A visit to the El Paso County Jail leaves little doubt that the facility is overcrowded. Many inmates sleep in coffin-like "sled beds" on the floors of the wards, because the double-bunked cells are full.
Though the official maximum capacity of the county's two lockups -- the main jail on East Last Vegas Street and the Metro Detention Center downtown -- totals 1,041 inmates, they housed an average total of 1,079 inmates each day during the first half of 2002. In July, the population exceeded 1,200, prompting the early release of dozens of inmates.
On Tuesday, the Board of El Paso County Commissioners will ask voters for approval to borrow $38 million for an 800-bed expansion of the main jail, with a repayment cost of $76 million over 25 years. They will also ask for an annual tax increase of $2.9 million to pay for a portion, but not all, of the increased operation costs.
The proposals, appearing on the ballot as Questions 1A and 1B, would cost the average county taxpayer about $15 per year.
Proponents say the measures are critical to ensure that criminals are safely locked up.
"We are truly in a crisis right now," said Commander Tim Shull of the Sheriff's Department, who is in charge of expansion plans.
Critics, meanwhile, question whether continuing to build bigger jails will solve any problems in the long term, instead suggesting it may be time to reform the justice system so that fewer people end up behind bars. Others argue that the proposal asks too much of taxpayers or that it may do little to address safety problems that have contributed to the deaths of numerous inmates.
Not a good situation
Opened in 1988, the current jail was supposed to handle the county's needs for 15 years. However, it was full after just five years, causing jail officials to "double-bunk" inmates by putting two beds in each cell. In 1995, voters overwhelmingly rejected a $22-million proposal to expand the jail.
The new expansion proposal has the backing of local governments and the Chamber of Commerce. The chamber's government-affairs director, Jeff Crank, also heads El Paso County Citizens for Public Safety, a group formed to support the ballot measures.
Releasing inmates early "is not a good situation," Crank said. The county needs to keep faith with crime victims, who expect that offenders will serve their time, he argues.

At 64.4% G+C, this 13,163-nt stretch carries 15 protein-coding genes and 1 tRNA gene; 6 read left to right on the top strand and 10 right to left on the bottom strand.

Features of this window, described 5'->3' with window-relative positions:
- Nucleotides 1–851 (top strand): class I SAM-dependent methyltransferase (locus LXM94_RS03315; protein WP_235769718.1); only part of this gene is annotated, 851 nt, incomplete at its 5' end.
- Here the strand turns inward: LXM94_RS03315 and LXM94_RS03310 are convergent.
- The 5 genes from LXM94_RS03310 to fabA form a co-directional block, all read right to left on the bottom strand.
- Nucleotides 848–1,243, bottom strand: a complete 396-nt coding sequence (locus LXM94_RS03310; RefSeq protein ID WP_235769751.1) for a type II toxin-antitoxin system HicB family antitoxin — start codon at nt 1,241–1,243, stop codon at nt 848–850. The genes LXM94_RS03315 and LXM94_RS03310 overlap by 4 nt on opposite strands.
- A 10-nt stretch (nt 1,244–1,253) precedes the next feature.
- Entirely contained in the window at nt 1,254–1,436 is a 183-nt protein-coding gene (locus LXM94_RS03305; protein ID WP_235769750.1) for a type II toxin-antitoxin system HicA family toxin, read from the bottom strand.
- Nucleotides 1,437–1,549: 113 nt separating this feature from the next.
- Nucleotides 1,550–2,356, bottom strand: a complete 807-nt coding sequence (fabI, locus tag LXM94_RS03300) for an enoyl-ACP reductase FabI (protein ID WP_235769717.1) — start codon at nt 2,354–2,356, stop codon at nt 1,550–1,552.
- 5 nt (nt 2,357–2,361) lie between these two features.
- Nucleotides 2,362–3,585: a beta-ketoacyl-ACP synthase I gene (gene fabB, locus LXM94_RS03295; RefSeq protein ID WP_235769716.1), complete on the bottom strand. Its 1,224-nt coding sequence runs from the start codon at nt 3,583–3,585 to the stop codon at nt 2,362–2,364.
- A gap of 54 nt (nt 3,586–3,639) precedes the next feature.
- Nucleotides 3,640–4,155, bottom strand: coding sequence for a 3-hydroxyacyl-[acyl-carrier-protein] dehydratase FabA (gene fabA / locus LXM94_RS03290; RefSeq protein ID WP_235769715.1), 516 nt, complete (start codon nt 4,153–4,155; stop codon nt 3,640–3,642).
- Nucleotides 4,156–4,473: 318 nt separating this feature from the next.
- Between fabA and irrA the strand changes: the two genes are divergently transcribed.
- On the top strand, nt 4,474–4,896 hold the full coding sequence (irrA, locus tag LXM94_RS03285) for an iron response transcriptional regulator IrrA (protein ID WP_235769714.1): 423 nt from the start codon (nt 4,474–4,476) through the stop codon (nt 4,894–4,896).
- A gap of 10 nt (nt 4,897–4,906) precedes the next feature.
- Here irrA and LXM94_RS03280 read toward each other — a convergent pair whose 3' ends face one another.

Sheriff John Anderson, who is leaving office due to term limits, says without the expansion, he's "absolutely confident" the jail will lose its accreditation by the American Correctional Association, which sets standards for jail operations. Without accreditation, the county will be even more vulnerable to lawsuits, he says.
The county has been sued numerous times over inmate deaths -- 10 inmates have died in the jail in the past four years -- and has spent hundreds of thousands of dollars on legal fees and settlements. And a class-action lawsuit by the American Civil Liberties Union of Colorado, alleging that the jail has failed to protect mentally ill inmates, is pending in a federal court.
49th in the nation
But Mark Silverstein, legal director of the Colorado ACLU, questions whether simply expanding the jail will address the problem of inmates dying -- which he attributes to insufficient training of deputies and scarce mental-health resources.
"Just building more room does not get you better-trained deputies [and] does not get you more mental-health staff," Silverstein said. "In a few years, you're going to have twice as many people locked up in a facility that has the same problems."
Stephen Raher of the Colorado Criminal Justice Reform Coalition advocates expanding alternatives to jail, such as restorative-justice programs or electronic monitoring. Prevention programs also need more funding, Raher says.
"Colorado is now 49th in the nation for funding substance-abuse treatment," he noted. People with substance-abuse problems are "a huge part of the prison population."
Need to be in jail
Jail officials say alternatives are already being used but have their limitations. Though the number of inmates on electronic monitoring has been in the single digits, Sheriff Anderson says he doubts the number could be expanded, claiming that high recidivism rates make the method "less than effective."
"The people who are in jail need to be in jail," Anderson maintained.
He says El Paso County isn't incarcerating disproportionately many people, arguing that the growth in inmate population has simply mirrored the growth of the county's general population. In reality, however, the county's incarceration rate doubled between 1987 and 2001.
Still, El Paso County's crime and incarceration rates are about average for the Front Range.
In the end, Anderson agrees with critics that justice reforms may be needed. The jail houses several types of inmates who Anderson says belong in other facilities -- such as juvenile offenders and the mentally ill.
"Those people shouldn't be in a county jail, but they're there," he said.
Criminal-justice reform, however, is a matter for the state Legislature, Anderson argued. The county's responsibility, he said, is to "have the ability and the capacity to incarcerate violators of the law."
Adam Krefting contributed to this report
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